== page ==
Przemysław Pokrycki. “Rites of Passage”, 06.09–06.10

A Photographer in the theatre of social rites

Tomasz Ferenc

Each period creates its own rites. They are essential to maintain a society and to keep an axiological order. Some of them disappear, other change their form and significance. There is, however, a set of universal rites such as incorporating a child to the community, marriage rites and the rituals of bidding the deceased farewell. Their momentousness results from a chain of biological, social and religious spheres of human life. Certainly they are also subject to change, their course and the ways of celebration are being transformed. Sometimes they become only a form deprived of comprehension and emotional involvement.

Przemysław Pokrycki in his cycle Rites of Passage photographs the secular aspects of religious ceremonies. Namely, in turn: a baptism, a Holy Communion, a church wedding and a vigil at the dead body. The key events in the biography of a Catholic which lead him/her to the successive stages of life and – as in the last case – to life after death. The rites are accompanied with the sacraments and related celebrations. The first, a baptism is a sacrament of Christian initiation, a beginning of a new life, then the Eucharist that is a first Communion and finally a social sacrament of marriage. Also a vigil at the dead body is connected with the Christian sacrament of the last rites. Therefore, it aims not only at consecrating a transformation but at enabling the individuals and the whole groups to undergo changes safely, if it is possible, of’ course. Then, which emphasizes Joanna Tokarska-Bakir, it compensates a tension inevitably connected with a change. Thanks to it the change is completed controllably and consequently we cannot talk about the irrationality of the rites. According to Arnold van Gennep every change in human life is accompanied with a rite of passage. It refers to all domains of life, its consecutive stages resulting form a biological development (from birth to death), the change of a social status (marriage, fatherhood, motherhood), advancement in a group hierarchies and even when we cross all symbolic or spatial borders.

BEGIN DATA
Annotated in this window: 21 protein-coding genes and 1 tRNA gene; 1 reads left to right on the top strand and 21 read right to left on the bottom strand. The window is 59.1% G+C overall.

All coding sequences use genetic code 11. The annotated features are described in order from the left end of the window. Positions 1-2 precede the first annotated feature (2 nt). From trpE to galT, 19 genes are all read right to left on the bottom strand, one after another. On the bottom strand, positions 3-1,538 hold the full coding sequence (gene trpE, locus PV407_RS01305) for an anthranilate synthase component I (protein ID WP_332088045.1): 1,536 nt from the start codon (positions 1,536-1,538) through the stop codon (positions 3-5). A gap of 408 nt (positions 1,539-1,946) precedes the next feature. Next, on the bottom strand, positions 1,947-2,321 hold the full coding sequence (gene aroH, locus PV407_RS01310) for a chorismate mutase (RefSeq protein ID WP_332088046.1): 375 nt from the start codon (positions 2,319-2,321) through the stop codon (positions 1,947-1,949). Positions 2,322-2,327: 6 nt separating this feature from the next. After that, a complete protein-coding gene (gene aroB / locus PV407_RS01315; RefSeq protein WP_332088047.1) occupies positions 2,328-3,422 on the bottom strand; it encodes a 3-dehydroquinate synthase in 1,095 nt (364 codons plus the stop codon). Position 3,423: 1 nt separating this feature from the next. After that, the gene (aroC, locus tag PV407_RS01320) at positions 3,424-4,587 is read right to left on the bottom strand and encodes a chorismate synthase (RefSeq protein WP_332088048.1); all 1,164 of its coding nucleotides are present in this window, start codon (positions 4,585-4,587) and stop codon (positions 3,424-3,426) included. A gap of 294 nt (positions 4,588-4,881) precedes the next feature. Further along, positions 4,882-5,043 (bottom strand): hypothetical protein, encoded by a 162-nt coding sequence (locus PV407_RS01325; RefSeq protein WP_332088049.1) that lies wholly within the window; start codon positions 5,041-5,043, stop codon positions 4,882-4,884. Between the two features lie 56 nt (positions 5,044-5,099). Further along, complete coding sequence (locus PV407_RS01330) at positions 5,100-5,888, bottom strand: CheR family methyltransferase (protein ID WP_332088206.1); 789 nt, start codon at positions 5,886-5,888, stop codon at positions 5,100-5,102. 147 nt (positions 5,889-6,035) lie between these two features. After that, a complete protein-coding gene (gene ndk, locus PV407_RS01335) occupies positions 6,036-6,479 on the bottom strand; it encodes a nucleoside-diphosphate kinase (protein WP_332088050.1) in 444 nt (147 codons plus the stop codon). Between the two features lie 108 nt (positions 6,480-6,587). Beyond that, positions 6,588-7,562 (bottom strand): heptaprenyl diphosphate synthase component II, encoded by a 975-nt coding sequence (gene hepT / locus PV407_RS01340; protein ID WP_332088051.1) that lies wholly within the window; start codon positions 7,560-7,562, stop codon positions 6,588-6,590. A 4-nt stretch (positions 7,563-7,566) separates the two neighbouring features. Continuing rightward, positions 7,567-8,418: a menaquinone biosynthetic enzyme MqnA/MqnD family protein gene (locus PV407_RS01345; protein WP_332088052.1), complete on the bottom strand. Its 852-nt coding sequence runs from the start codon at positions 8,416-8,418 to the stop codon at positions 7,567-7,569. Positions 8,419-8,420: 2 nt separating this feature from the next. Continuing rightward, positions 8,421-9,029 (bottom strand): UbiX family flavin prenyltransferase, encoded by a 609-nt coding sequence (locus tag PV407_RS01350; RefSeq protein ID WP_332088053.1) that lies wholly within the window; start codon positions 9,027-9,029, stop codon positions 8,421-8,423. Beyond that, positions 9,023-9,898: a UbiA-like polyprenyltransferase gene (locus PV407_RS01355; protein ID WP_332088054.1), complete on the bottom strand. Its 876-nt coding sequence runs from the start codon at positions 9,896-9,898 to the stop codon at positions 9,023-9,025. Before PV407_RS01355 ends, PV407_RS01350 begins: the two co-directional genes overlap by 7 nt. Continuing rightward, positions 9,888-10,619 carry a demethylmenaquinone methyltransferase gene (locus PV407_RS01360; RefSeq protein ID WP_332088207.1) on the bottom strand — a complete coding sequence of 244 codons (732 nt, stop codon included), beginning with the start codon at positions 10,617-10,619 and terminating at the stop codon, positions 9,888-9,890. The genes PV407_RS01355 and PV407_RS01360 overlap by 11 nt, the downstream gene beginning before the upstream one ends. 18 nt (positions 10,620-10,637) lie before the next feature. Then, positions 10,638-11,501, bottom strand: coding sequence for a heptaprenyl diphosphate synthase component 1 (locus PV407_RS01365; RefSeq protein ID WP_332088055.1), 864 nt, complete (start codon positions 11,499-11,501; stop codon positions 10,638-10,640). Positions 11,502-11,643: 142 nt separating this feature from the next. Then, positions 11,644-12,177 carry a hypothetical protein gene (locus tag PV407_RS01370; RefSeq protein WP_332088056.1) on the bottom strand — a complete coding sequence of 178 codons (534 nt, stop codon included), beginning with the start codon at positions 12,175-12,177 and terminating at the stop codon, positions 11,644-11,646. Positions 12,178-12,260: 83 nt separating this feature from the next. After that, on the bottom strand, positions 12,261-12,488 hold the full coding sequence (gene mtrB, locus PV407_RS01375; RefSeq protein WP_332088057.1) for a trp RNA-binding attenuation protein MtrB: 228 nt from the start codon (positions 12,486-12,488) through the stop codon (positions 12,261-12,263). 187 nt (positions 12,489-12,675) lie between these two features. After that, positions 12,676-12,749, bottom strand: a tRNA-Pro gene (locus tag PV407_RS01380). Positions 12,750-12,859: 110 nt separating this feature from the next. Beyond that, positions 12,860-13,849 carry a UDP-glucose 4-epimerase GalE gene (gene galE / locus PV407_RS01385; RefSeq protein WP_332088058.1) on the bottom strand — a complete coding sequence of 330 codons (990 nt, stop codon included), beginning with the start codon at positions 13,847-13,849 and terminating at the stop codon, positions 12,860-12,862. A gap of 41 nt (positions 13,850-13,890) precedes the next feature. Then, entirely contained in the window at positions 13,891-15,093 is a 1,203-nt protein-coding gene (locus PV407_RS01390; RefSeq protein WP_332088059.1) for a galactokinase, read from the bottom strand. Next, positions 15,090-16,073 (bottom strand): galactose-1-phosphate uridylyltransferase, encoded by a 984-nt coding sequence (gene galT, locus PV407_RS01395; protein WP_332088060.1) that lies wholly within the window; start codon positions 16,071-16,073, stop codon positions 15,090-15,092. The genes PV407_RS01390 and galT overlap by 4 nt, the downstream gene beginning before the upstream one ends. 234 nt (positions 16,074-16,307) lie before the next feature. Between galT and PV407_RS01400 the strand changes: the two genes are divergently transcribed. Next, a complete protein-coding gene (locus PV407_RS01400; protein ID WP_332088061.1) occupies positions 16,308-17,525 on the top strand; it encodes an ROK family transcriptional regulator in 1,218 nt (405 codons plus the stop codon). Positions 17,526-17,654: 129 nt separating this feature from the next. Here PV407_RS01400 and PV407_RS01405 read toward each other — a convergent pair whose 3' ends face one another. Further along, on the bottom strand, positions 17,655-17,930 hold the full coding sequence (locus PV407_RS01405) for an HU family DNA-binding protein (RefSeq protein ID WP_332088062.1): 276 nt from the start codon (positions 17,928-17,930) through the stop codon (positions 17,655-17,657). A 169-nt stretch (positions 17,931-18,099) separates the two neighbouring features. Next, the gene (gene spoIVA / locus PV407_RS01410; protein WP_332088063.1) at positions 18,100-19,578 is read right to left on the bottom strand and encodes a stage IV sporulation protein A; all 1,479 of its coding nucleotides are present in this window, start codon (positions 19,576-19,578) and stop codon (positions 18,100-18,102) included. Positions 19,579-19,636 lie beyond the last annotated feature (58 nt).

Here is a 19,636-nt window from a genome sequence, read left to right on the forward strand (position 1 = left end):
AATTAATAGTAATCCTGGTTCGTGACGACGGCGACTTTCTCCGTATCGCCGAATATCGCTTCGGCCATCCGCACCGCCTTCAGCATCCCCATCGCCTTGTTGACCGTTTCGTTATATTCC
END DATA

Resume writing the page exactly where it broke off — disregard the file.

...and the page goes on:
Pokrycki showing the social forms of celebrating those events creates a large collective portrait of the Poles. The cycle, however, poses many questions. They refer to the two fundamental issues, disclosed in the context of the theory of photography on one hand and a theory of sociology, on the other hand. The first asks about a status of a document with reference to considerations on a nature of photography and its presence in the world of contemporary art. The second deals with the social aspects of rites, ceremonies, holidays and more broadly with the whole system of cultural reproduction and the methods of researching it (which include among others photography). Therefore, we need both perspectives to perform an analysis. We have to recognize and characterize the convention employed by Pokrycki but we also have to take a stance on the meaning of his photographs. Let us start from the convention of documentary photography. As an introduction I would like to mention an interesting phenomenon. Namely, a documentary photography has been lately experiencing a great revival in Poland. The exhibitions of the documentary photographers are presented in the leading galleries and at the big collective exhibitions. We might have an impression that the documentary trend has dominated over Polish photography. It was possible, thanks to the change of context in which documentary photography was presented, as Zbigniew Tomaszczuk noticed. The documents were incorporated into art circulation.